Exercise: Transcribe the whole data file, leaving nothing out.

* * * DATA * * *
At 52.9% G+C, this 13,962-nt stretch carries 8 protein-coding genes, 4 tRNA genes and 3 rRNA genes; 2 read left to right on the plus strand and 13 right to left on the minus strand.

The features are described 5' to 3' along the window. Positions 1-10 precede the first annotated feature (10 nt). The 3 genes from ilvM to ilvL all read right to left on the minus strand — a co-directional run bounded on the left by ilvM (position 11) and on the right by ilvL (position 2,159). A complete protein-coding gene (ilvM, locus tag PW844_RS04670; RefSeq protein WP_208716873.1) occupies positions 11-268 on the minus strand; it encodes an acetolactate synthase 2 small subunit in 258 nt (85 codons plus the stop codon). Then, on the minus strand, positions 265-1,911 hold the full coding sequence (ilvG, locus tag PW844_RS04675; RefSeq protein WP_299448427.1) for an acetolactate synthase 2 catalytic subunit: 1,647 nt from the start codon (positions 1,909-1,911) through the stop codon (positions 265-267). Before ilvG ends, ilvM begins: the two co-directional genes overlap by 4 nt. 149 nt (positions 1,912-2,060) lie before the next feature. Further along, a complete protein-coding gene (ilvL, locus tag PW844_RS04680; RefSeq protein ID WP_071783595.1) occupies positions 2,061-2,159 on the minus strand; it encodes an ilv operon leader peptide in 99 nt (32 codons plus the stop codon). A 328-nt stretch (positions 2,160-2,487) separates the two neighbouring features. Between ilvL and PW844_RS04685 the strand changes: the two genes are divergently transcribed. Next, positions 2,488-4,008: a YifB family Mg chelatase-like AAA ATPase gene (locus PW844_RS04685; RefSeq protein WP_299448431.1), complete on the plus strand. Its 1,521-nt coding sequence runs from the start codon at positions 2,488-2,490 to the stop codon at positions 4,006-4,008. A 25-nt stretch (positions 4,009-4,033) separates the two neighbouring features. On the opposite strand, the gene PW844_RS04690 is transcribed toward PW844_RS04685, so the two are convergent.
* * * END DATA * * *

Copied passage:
At 52.9% G+C, this 13,962-nt stretch carries 8 protein-coding genes, 4 tRNA genes and 3 rRNA genes; 2 read left to right on the plus strand and 13 right to left on the minus strand.

The features are described 5' to 3' along the window. Positions 1-10 precede the first annotated feature (10 nt). The 3 genes from ilvM to ilvL all read right to left on the minus strand — a co-directional run bounded on the left by ilvM (position 11) and on the right by ilvL (position 2,159). A complete protein-coding gene (ilvM, locus tag PW844_RS04670; RefSeq protein WP_208716873.1) occupies positions 11-268 on the minus strand; it encodes an acetolactate synthase 2 small subunit in 258 nt (85 codons plus the stop codon). Then, on the minus strand, positions 265-1,911 hold the full coding sequence (ilvG, locus tag PW844_RS04675; RefSeq protein WP_299448427.1) for an acetolactate synthase 2 catalytic subunit: 1,647 nt from the start codon (positions 1,909-1,911) through the stop codon (positions 265-267). Before ilvG ends, ilvM begins: the two co-directional genes overlap by 4 nt. 149 nt (positions 1,912-2,060) lie before the next feature. Further along, a complete protein-coding gene (ilvL, locus tag PW844_RS04680; RefSeq protein ID WP_071783595.1) occupies positions 2,061-2,159 on the minus strand; it encodes an ilv operon leader peptide in 99 nt (32 codons plus the stop codon). A 328-nt stretch (positions 2,160-2,487) separates the two neighbouring features. Between ilvL and PW844_RS04685 the strand changes: the two genes are divergently transcribed. Next, positions 2,488-4,008: a YifB family Mg chelatase-like AAA ATPase gene (locus PW844_RS04685; RefSeq protein WP_299448431.1), complete on the plus strand. Its 1,521-nt coding sequence runs from the start codon at positions 2,488-2,490 to the stop codon at positions 4,006-4,008. A 25-nt stretch (positions 4,009-4,033) separates the two neighbouring features. On the opposite strand, the gene PW844_RS04690 is transcribed toward PW844_RS04685, so the two are convergent.